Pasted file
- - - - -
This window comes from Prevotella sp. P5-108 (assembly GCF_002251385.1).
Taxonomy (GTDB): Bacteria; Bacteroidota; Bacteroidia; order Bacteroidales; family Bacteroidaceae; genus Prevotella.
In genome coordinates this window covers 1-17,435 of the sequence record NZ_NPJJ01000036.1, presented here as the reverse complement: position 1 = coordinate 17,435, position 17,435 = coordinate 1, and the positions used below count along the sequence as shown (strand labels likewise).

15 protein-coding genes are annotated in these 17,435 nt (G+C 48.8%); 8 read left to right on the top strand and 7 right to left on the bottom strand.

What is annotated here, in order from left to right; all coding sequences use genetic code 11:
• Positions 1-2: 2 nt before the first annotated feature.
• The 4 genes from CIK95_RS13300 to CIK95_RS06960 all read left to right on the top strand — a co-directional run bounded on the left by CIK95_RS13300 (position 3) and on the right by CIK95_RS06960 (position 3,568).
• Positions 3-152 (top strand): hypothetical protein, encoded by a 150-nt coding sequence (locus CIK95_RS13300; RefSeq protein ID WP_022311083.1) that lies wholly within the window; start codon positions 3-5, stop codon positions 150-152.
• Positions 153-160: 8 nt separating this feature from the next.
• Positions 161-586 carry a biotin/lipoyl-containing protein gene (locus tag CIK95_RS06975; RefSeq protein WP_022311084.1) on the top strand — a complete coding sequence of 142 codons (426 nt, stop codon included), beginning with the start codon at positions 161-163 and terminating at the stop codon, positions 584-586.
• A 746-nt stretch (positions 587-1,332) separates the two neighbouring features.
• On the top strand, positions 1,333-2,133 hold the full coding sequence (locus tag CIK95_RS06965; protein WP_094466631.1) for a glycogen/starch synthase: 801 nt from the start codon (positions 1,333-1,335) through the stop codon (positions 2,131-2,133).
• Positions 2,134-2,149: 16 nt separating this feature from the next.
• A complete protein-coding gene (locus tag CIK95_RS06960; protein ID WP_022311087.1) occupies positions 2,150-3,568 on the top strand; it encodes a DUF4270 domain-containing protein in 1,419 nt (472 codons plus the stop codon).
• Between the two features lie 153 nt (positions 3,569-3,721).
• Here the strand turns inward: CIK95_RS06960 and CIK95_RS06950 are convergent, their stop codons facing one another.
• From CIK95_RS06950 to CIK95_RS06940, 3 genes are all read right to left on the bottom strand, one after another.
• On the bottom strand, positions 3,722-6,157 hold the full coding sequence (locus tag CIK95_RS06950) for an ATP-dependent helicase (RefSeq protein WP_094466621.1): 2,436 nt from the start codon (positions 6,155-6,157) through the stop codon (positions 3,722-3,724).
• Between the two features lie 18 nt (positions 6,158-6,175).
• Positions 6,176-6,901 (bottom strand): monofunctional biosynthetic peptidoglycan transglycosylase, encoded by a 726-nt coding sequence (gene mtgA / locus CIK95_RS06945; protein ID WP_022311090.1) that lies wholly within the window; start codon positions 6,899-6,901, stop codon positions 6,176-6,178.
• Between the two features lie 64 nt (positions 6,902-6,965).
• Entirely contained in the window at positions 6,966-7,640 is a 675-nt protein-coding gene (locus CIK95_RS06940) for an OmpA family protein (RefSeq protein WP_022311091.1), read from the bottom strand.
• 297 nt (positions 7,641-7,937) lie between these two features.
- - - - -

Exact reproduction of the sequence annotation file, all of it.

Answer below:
This window comes from Prevotella sp. P5-108 (assembly GCF_002251385.1).
Taxonomy (GTDB): Bacteria; Bacteroidota; Bacteroidia; order Bacteroidales; family Bacteroidaceae; genus Prevotella.
In genome coordinates this window covers 1-17,435 of the sequence record NZ_NPJJ01000036.1, presented here as the reverse complement: position 1 = coordinate 17,435, position 17,435 = coordinate 1, and the positions used below count along the sequence as shown (strand labels likewise).

15 protein-coding genes are annotated in these 17,435 nt (G+C 48.8%); 8 read left to right on the top strand and 7 right to left on the bottom strand.

What is annotated here, in order from left to right; all coding sequences use genetic code 11:
• Positions 1-2: 2 nt before the first annotated feature.
• The 4 genes from CIK95_RS13300 to CIK95_RS06960 all read left to right on the top strand — a co-directional run bounded on the left by CIK95_RS13300 (position 3) and on the right by CIK95_RS06960 (position 3,568).
• Positions 3-152 (top strand): hypothetical protein, encoded by a 150-nt coding sequence (locus CIK95_RS13300; RefSeq protein ID WP_022311083.1) that lies wholly within the window; start codon positions 3-5, stop codon positions 150-152.
• Positions 153-160: 8 nt separating this feature from the next.
• Positions 161-586 carry a biotin/lipoyl-containing protein gene (locus tag CIK95_RS06975; RefSeq protein WP_022311084.1) on the top strand — a complete coding sequence of 142 codons (426 nt, stop codon included), beginning with the start codon at positions 161-163 and terminating at the stop codon, positions 584-586.
• A 746-nt stretch (positions 587-1,332) separates the two neighbouring features.
• On the top strand, positions 1,333-2,133 hold the full coding sequence (locus tag CIK95_RS06965; protein WP_094466631.1) for a glycogen/starch synthase: 801 nt from the start codon (positions 1,333-1,335) through the stop codon (positions 2,131-2,133).
• Positions 2,134-2,149: 16 nt separating this feature from the next.
• A complete protein-coding gene (locus tag CIK95_RS06960; protein ID WP_022311087.1) occupies positions 2,150-3,568 on the top strand; it encodes a DUF4270 domain-containing protein in 1,419 nt (472 codons plus the stop codon).
• Between the two features lie 153 nt (positions 3,569-3,721).
• Here the strand turns inward: CIK95_RS06960 and CIK95_RS06950 are convergent, their stop codons facing one another.
• From CIK95_RS06950 to CIK95_RS06940, 3 genes are all read right to left on the bottom strand, one after another.
• On the bottom strand, positions 3,722-6,157 hold the full coding sequence (locus tag CIK95_RS06950) for an ATP-dependent helicase (RefSeq protein WP_094466621.1): 2,436 nt from the start codon (positions 6,155-6,157) through the stop codon (positions 3,722-3,724).
• Between the two features lie 18 nt (positions 6,158-6,175).
• Positions 6,176-6,901 (bottom strand): monofunctional biosynthetic peptidoglycan transglycosylase, encoded by a 726-nt coding sequence (gene mtgA / locus CIK95_RS06945; protein ID WP_022311090.1) that lies wholly within the window; start codon positions 6,899-6,901, stop codon positions 6,176-6,178.
• Between the two features lie 64 nt (positions 6,902-6,965).
• Entirely contained in the window at positions 6,966-7,640 is a 675-nt protein-coding gene (locus CIK95_RS06940) for an OmpA family protein (RefSeq protein WP_022311091.1), read from the bottom strand.
• 297 nt (positions 7,641-7,937) lie between these two features.